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Date: 28 April, 2004

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'This is not Gladiator in naval uniforms, or Pirates of the Caribbean with stricter discipline.'

This month, Steve Couch revisits three high profile mainstream films that met with mixed reviews on their cinematic release, plus 'one absolute gem' that you may well have missed

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Use the jump links below to read the other reviews in this column
Matrix Revolutions
Love Actually
Spirited Away

Master and Commander: The Far Side of the World
20th Century Fox, certificate 12

What you get from this film will depend to a large extent on what you are expecting. If you are looking for a white-knuckle ride of swashbuckling heroics, you may well be disappointed.

This is not Gladiator in naval uniforms, or Pirates of the Caribbean with stricter discipline. The disappointing box office showing of Peter Weir's adaptation from the novels of Patrick O'Brien owes more to misleading marketing than it does to a flawed film.

Fine form

For those who have never read O'Brien's books, they tell the adventures of Captain Jack Aubrey (played here by Russell Crowe in fine form), an officer of the British navy in the Napoleonic wars.

Weir has ignored the first book of O'Brien's series and fast-forwarded ahead to the tenth book, The Far Side of the World. In one of the excellent documentaries on the second disc of extras, Weir reveals that he felt it would be more interesting to explore a long standing friendship than to tell the story of how that friendship started.

And this is a film about friendship. For all the cannons and cutlasses, the rum and the rigging, it is the friendship between Jack Aubrey and his ship's doctor Stephen Maturin (played by Paul Bettany), two very different men with very different perspectives on life, which drives this film.

The film is bookended by a pair of set-piece battles, and there is some ocean-going cat and mouse, but for the most part Weir allows the wide open spaces of the ocean to give his characters room to breathe and develop.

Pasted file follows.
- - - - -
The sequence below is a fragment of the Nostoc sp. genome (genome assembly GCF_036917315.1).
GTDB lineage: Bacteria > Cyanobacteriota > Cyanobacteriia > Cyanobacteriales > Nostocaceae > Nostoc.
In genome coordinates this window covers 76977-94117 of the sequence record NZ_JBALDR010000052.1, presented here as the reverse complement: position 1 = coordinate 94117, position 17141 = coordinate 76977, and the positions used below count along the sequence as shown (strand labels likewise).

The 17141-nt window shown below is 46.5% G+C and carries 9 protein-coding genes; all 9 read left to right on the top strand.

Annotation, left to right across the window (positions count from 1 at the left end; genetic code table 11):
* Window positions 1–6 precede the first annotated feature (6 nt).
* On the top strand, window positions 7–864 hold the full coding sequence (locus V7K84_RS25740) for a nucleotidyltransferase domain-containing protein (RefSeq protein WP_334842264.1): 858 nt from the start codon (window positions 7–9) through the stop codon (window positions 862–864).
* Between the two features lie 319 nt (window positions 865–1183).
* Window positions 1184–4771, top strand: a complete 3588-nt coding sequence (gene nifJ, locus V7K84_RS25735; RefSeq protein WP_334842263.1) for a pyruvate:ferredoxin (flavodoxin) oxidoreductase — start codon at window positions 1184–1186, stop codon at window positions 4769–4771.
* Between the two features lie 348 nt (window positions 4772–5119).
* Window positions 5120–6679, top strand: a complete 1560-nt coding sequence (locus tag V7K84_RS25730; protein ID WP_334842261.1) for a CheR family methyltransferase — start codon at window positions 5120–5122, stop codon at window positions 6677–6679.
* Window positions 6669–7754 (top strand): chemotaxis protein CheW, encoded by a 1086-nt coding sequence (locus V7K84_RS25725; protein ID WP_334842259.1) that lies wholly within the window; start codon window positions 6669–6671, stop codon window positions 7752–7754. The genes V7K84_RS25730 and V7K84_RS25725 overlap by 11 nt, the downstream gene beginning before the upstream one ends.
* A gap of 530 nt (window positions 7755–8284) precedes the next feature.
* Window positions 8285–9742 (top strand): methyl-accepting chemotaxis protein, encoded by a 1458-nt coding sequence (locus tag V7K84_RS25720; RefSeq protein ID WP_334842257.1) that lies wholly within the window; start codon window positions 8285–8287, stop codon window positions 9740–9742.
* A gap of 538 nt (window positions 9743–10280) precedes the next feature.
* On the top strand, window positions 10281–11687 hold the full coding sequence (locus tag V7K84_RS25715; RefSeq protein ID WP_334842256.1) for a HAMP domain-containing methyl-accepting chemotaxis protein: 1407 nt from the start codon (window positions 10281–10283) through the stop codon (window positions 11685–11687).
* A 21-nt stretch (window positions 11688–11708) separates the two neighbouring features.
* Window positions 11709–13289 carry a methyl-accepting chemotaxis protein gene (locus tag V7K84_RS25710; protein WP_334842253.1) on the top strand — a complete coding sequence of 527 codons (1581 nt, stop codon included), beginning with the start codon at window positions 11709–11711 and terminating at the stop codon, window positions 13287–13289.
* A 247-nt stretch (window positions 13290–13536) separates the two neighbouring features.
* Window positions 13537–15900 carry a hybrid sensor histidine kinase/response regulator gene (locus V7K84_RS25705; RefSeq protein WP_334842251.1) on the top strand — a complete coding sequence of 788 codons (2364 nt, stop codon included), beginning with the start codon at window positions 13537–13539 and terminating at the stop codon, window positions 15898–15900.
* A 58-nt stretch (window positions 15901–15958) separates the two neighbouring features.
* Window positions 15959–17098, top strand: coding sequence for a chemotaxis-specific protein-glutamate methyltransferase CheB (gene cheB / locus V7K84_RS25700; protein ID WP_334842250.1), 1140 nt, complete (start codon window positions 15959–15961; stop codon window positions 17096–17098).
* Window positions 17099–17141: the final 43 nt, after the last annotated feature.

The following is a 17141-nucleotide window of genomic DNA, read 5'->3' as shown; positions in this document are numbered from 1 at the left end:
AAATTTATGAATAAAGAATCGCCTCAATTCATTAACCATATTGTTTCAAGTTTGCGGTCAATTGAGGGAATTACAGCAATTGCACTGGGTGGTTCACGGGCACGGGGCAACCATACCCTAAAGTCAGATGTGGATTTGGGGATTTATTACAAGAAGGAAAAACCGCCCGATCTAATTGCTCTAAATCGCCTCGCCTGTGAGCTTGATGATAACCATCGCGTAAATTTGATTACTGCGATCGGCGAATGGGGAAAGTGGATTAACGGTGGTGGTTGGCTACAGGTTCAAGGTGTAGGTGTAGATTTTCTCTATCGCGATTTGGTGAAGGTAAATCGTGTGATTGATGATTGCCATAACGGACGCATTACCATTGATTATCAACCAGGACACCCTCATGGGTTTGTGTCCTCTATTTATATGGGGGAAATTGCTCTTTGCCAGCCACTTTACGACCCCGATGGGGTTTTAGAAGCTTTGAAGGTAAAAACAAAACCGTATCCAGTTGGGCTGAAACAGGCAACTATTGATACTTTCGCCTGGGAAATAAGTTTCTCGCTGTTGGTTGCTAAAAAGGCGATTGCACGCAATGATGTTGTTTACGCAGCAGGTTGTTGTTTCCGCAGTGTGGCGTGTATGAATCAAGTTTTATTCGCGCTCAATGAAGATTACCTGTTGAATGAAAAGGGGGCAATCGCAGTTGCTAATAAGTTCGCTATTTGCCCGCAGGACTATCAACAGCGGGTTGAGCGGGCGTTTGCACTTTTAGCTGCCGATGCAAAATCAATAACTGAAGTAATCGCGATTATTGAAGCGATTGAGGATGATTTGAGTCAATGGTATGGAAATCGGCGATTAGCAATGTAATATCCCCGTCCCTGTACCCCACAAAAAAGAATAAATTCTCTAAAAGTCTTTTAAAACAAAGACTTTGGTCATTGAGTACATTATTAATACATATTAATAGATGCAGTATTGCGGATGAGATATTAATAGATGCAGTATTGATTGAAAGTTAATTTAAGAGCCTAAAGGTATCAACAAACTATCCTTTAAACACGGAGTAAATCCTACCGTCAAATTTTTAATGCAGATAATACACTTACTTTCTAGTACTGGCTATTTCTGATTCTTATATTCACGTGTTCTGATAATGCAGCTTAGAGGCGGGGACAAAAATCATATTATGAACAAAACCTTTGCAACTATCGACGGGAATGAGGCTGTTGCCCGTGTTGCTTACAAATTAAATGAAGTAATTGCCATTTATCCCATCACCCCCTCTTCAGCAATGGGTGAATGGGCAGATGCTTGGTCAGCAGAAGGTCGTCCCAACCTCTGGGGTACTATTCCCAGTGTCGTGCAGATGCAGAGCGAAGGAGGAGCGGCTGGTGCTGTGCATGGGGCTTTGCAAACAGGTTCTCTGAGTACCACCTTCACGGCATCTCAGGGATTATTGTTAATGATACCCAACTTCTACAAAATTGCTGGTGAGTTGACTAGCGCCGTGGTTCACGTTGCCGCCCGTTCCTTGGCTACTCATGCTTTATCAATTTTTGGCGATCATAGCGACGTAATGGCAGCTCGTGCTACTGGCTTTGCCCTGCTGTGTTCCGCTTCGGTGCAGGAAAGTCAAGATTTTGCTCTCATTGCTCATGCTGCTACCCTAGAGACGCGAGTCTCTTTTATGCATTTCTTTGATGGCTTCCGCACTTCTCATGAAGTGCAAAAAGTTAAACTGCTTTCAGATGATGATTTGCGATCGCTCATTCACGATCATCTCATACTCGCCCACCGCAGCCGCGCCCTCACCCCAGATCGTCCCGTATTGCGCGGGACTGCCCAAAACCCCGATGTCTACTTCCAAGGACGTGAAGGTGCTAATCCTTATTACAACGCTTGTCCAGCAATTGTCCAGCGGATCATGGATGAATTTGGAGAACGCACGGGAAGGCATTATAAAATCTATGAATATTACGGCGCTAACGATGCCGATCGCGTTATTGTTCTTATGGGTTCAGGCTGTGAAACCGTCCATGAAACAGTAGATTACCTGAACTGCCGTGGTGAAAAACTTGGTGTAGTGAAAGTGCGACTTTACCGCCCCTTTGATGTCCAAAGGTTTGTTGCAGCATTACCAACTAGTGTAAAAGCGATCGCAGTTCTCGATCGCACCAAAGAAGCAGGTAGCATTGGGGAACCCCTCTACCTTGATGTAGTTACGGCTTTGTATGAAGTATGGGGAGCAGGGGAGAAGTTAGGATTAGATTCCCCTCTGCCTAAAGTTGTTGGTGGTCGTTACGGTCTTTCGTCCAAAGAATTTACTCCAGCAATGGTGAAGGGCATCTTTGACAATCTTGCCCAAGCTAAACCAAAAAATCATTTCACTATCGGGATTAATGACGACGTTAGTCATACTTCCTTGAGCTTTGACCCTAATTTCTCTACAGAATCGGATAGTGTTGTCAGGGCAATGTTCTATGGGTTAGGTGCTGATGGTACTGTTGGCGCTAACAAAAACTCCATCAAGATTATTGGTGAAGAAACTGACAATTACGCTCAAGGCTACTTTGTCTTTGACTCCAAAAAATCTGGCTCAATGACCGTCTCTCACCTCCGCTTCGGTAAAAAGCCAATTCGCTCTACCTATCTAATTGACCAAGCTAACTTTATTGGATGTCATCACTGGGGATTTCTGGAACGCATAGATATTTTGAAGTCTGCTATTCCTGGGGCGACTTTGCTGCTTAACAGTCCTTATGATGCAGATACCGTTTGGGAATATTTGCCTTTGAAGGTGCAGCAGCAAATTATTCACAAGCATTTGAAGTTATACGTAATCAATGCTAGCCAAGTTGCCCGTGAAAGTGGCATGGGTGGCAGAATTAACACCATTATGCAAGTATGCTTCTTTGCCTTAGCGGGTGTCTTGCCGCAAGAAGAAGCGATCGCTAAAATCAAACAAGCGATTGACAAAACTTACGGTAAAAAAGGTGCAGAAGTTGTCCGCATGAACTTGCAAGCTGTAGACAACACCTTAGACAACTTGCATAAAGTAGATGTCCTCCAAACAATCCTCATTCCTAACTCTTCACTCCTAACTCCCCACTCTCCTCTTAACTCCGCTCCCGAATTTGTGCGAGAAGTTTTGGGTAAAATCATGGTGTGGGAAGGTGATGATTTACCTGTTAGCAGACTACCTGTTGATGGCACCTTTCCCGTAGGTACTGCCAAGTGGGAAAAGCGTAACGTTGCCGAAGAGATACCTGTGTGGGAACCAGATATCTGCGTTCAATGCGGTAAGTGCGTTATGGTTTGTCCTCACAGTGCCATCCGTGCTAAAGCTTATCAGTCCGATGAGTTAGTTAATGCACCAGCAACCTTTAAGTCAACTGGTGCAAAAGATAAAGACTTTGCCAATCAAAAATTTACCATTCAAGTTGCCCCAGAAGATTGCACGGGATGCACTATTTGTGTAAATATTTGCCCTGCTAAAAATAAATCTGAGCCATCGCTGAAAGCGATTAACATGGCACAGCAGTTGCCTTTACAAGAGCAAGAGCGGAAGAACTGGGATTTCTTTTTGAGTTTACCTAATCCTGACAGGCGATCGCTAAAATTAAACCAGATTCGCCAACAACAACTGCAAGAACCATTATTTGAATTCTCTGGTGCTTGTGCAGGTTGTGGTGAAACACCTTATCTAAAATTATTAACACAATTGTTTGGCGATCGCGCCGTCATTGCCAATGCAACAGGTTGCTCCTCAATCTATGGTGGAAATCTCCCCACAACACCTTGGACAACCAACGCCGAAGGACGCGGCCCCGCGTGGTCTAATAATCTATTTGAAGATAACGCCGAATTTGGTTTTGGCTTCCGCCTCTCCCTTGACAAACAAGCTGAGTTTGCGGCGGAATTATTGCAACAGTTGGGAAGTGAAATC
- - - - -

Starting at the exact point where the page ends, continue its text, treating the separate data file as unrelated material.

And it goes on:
The attention to detail is painstaking, as you would expect from Weir, (director of, among others, The Truman Show). Whatever other criticisms were levelled at the film, nobody has accused it of Hollywood historical revisionism.


Weir features prominently in the extras package, and this goes a long way to establishing the intelligent, informative tone. You can buy Master and Commander: The Far Side of the World in either a one or two disc format, and anyone who opts for the single disc will be missing out on one of the best packages of bonus features seen this side of Middle Earth.

Light is shed on the process of making the film, and Weir's enthusiasm for O'Brien's books, and determination to be true to the spirit of the books without being bound too closely to them shines through. I haven't read any of the books, but the extras made me want to.

This is a fine film, with a collection of extras to match it. Well worth several hours of your time, but it's one to watch from a comfortable sofa rather than the edge of your seat.

Matrix Revolutions
Warner Brothers, certificate 15

I am a man on a mission. The Matrix Revolutions found itself on the wrong end of more critical derision than any decent film in quite some time.

Overblown, overrated and overhyped sums up the general tone of anti-Revolutions reviews. Now that the DVD is out, it's time to reconsider, and I want to suggest that it is well worth another look.